The article came out today, and since ITJournoAsia.com is a password-protected trade site for Asian tech journalists, IT companies and PR firms, I'm republishing Lili's story here.
A blog, a book, and three revamps
By Tan Lili
26/04/2006 01:36:38 PM
Editor Joey Alarilla proved to be a great multi-tasker as he jumped on the book-writing bandwagon, helmed the revamp of three sections on INQ7, and will soon have his own tech blog on Singapore-based CNET Asia.
Alarilla, co-editor of Hackenslash and Infotech columnist at INQ7, will start his tech blog on CNET Asia in May and will blog about tech trends and digital lifestyle in the Philippines.
According to Juniper Foo, managing editor of CNET Asia, the addition of regional bloggers would be “part of (CNET's) site development”.
“We had a CNET Asia Marketing Forum last year in July. We told the marketing and PR that we were looking at blogging as part of our site development,” said Foo. “We put out a call for bloggers and certain bloggers responded… We picked Joey because he is really enthusiastic and gung-ho to provide the IT window to the Philippines, so it is great to have him on board.”
Meanwhile, Alarilla's debut 100-page book, “E-Business Made Easy”, will be launched in late May, targeted at SMEs/SMBs in the Philippines that are considering taking the e-business route.
“It's been pretty intense but a great learning experience,” said Alarilla.
“You need to have a clear structure in mind before you even begin to write. I came up with a structure where the book will not be a regular 'how-to' kind of book. I'm trying to get readers to get to know the people who set up the companies and the challenges they had overcome.” Alarilla said the high concentration of SMEs in the country motivated him to start “E-Business Made Easy”, but highlighted the need for a “balancing act” for readers.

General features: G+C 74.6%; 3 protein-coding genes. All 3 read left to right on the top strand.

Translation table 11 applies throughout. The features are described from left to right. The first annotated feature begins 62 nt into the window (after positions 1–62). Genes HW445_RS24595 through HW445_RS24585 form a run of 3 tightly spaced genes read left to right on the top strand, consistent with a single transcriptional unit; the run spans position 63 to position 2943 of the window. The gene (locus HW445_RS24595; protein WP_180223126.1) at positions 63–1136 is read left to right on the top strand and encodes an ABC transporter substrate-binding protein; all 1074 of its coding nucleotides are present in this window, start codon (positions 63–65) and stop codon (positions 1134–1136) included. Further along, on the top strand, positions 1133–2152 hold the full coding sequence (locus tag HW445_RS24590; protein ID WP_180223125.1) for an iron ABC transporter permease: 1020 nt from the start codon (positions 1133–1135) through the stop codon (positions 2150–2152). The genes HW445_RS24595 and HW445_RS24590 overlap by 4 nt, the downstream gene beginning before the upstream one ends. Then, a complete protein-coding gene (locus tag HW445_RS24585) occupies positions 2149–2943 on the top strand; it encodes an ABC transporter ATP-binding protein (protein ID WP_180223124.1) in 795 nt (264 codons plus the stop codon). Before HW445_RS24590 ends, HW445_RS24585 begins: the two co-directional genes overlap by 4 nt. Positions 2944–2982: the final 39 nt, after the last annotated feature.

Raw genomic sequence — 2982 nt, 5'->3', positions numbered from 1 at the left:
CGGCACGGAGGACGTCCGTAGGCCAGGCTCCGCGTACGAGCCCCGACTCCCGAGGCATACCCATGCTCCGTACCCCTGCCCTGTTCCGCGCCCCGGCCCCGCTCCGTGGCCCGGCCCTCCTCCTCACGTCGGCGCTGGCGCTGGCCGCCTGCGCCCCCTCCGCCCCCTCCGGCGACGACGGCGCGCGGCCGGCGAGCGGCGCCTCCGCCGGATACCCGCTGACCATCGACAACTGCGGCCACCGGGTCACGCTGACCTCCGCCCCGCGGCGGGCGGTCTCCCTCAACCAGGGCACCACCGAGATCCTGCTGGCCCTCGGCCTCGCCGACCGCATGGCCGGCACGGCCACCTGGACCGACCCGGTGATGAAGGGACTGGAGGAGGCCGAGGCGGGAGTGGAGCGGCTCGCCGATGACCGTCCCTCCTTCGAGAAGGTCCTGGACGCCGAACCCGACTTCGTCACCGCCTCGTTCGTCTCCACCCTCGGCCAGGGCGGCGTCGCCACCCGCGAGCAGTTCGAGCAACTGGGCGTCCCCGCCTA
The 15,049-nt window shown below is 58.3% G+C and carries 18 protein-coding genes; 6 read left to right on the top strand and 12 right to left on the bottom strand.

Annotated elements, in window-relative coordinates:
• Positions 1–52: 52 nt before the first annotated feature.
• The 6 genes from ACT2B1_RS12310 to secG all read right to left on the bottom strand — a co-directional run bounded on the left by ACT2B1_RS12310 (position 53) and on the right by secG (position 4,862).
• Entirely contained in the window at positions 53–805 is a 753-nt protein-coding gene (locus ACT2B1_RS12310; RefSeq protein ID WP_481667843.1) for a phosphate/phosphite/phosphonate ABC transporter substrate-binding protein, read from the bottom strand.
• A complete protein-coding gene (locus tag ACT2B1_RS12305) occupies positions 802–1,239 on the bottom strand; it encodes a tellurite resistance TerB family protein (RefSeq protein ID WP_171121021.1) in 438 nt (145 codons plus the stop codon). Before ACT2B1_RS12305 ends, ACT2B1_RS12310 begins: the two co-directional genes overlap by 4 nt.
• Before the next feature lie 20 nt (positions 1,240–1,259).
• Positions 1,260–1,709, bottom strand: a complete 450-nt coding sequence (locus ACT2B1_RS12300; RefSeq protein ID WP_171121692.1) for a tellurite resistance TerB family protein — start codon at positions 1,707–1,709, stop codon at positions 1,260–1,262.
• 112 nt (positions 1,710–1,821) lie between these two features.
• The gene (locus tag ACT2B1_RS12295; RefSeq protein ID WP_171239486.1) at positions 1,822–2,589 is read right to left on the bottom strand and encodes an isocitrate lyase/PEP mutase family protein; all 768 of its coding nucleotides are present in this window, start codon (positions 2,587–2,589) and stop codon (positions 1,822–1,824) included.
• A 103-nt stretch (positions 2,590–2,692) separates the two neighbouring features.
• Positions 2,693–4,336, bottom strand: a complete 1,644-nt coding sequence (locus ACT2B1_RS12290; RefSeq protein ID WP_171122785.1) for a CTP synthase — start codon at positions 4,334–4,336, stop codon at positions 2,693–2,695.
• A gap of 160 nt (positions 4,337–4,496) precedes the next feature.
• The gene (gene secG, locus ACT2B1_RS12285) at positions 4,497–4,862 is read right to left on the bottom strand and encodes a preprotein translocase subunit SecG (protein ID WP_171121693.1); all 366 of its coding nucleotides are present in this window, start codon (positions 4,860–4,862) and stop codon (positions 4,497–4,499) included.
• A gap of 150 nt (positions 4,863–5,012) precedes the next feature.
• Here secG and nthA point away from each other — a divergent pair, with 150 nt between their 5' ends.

“SMEs make up the biggest sector in the industry – 96 per cent of the companies in the Philippines fall under SMEs,” said Alarilla.
“At the same time, there must be a balancing act. I want to show readers the benefits of going online, to transform their companies to e-business… but then, I also want them to avoid the hype… I had to draw a fine line between sharing the benefits of technology, and keeping them grounded in reality.”
For Alarilla, a good time management was essential when writing a book. “The challenge really is to manage your time. And when you're writing a book, it's different from writing a news story because you have to go in depth. You have to keep in mind the overall structure – knowing where you go before you write and flashing out each chapter first to support what you have written in the previous chapter.
“Also, all these while I have written for the laymen. Here, I had to be even more basic. These are really the ordinary people who need technology the most, but ironically, they know the least.”
In another task altogether, Alarilla is involved in INQ7's online “migration” project where he will take charge of the revamp of three sections – gaming site Hackenslash, youth site YOU and travel site Roadtrip.
According to Alarilla, the preview of the revamped YOU is “already out for public consumption”.
Alarilla could not reveal much about Hackenslash, except that the new gaming site will “be a lot more attractive, and will have a lot of new sections”.
“It is not only going to be about reading stuff… readers want to see the game. There is going to be interactivity,” he hinted.
Alarilla can be contacted at firstname.lastname@example.org
Thanks Lili! I really appreciate it. Hope to see you again soon.